Saudi Arabia's King Abdullah died Friday and was quickly succeeded by his half brother, former Crown Prince Salman. Both men come from the country's massive ruling family, the House of Saud, and over the last few decades have been important figures in Saudi Arabia.
But who is the man who will now rule a country that holds 16% of the world's oil reserves?
King Salman was born in 1935.
Salman is the son of Ibn Saud, who conquered the Arabian Peninsula in the early 20th century. Saud's conquests culminated in 1932 when he founded the modern state of Saudi Arabia, which bears his name.
To consolidate his power, Saud married numerous women from influential families in the region. Salman is one of seven sons of Saud's favorite wife, Hassa bint Ahmad Al Sudairi. The seven sons are known as the Sudairi Seven.
Since Saud's death, every king of Saudi Arabia has been one of his sons. Salman is the sixth to take the throne.
He served as governor of Riyadh province for decades before becoming crown prince in 2012.
Salman became governor in 1963 and held the position for the next 48 years. It was a powerful position that among other things included policing and disciplining members of the massive royal family. He has been described as a referee in family disputes and while governing Riyadh reportedly had a private jail for royals who didn't pay their bills.
During his time as governor, Salman gained a reputation for being hardworking and avoiding corruption.
The city of Riyadh — Saudi Arabia's capital — also grew in population during Salman's tenure from a few hundred thousand people to millions, acquiring skyscrapers and Western businesses along the way.
In late 2011, Salman became defense minister. The job put him in charge of the military, where he coordinated with the U.S. and other countries to carry out air strikes against ISIS. He then rose to become crown prince — the second in line for the throne — in 2012 after the death of his brother, Nayef bin Abdul-Aziz Al Saud.
Salman is likely to maintain Saudi Arabia's partnerships with the West, and to generally continue in King Abdullah's footsteps.
Documents obtained by Wikileaks show that in the past Salman has emphasized Saudi Arabia's relationship with the U.S. However, he reportedly resisted rapid reform in the country. Like many nations in the Middle East, Saudi Arabia has faced pressure to reform in recent years, but Salman said those changes would have to happen in a "sensitive and timely manner."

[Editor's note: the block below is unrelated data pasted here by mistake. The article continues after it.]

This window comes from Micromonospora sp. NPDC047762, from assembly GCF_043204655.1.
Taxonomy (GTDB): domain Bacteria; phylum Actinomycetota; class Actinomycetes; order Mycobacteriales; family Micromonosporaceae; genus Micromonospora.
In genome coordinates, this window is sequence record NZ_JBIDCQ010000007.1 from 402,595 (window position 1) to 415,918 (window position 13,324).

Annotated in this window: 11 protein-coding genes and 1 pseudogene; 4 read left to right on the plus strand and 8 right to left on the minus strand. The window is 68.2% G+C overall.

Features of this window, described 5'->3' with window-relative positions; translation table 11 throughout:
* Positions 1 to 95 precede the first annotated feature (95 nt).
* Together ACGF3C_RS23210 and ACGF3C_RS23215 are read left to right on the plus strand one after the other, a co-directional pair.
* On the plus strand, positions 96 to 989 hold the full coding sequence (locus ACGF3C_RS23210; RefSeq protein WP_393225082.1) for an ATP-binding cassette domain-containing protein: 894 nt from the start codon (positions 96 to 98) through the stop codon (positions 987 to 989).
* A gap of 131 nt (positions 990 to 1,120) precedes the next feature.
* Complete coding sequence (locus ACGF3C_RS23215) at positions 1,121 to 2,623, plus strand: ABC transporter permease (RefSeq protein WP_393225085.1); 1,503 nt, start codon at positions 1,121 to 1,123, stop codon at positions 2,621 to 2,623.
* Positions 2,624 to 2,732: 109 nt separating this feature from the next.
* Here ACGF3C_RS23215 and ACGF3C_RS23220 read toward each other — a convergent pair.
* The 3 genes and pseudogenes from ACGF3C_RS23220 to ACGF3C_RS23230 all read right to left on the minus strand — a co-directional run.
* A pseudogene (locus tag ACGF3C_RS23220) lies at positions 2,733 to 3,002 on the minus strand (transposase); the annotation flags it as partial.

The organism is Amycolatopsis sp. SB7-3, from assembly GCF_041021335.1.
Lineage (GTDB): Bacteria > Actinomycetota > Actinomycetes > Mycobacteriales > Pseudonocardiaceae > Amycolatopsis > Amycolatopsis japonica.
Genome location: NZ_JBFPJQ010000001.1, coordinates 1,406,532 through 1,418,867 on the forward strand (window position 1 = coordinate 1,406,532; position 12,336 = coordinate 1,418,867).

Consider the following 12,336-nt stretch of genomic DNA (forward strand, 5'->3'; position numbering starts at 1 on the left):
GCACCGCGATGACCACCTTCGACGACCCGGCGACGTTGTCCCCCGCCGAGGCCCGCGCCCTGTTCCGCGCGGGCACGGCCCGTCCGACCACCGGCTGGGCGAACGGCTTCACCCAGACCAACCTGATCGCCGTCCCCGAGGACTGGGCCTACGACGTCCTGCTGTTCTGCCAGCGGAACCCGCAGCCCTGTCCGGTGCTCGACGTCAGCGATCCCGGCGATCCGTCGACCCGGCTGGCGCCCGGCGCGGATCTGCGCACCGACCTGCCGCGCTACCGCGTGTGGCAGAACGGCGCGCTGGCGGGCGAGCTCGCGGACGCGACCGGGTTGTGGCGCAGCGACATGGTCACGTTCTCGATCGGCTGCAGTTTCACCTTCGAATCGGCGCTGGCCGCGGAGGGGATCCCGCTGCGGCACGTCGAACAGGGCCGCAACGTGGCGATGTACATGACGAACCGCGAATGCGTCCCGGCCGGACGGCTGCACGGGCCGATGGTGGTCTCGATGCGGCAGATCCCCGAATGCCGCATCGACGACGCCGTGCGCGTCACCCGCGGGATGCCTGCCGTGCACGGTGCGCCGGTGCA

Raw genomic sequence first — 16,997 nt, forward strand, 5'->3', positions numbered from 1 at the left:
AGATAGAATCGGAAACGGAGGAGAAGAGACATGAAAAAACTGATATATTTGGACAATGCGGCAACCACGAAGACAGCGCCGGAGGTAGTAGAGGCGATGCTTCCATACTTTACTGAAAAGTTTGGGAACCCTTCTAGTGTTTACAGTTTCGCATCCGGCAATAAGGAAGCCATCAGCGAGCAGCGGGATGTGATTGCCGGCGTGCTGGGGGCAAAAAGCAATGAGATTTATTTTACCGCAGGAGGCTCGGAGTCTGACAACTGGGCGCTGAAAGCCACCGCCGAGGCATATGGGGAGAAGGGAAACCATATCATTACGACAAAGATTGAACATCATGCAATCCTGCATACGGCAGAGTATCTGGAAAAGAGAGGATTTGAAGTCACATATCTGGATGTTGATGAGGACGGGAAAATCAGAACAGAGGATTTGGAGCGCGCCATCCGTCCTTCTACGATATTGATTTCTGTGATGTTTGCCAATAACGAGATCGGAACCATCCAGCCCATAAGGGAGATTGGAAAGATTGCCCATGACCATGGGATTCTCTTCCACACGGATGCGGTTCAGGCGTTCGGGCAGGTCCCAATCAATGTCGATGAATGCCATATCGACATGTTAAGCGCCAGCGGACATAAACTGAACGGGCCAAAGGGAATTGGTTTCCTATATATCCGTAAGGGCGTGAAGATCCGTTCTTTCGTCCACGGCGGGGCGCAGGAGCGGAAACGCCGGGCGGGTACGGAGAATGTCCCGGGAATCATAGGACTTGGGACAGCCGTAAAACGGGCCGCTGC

Salman also said in 2010 that Saudi Arabia couldn't have democracy "because if we did every tribe would be a party and then we would be like Iraq and would have chaos," the Associated Press reported. The WikiLeaks documents further showed Salman believed that terrorism harmed Islam and that the U.S. should leave Iraq "with pride."
He has suffered a stroke and there are persistent rumors that his mental health may be poor.
The stroke happened sometime prior to him becoming the crown prince in 2012. As a result of the stroke, he was left with limited movement in his left arm, the AP reported.
Newly appointed Crown Prince Muqrin is in line to take the throne in the event of Salman's death. Muqrin is Salman's half brother and has a reputation for being an effective leader who is open to change.
Salman announced Friday the country's interior minister, Prince Mohammed bin Nayef, would now be second in line for the throne. Mohammed is the son of Salman's brother Nayef.
Salman's son was an astronaut.
Salman's son Sultan bin Salman Al Saud was born in 1956, studied in Riyadh and Denver, then flew on the space shuttle Discovery in 1985. He is the world's first Muslim astronaut.
Another son, Prince Khaled, is a Saudi fighter pilot and led air assaults against ISIS last year in Syria.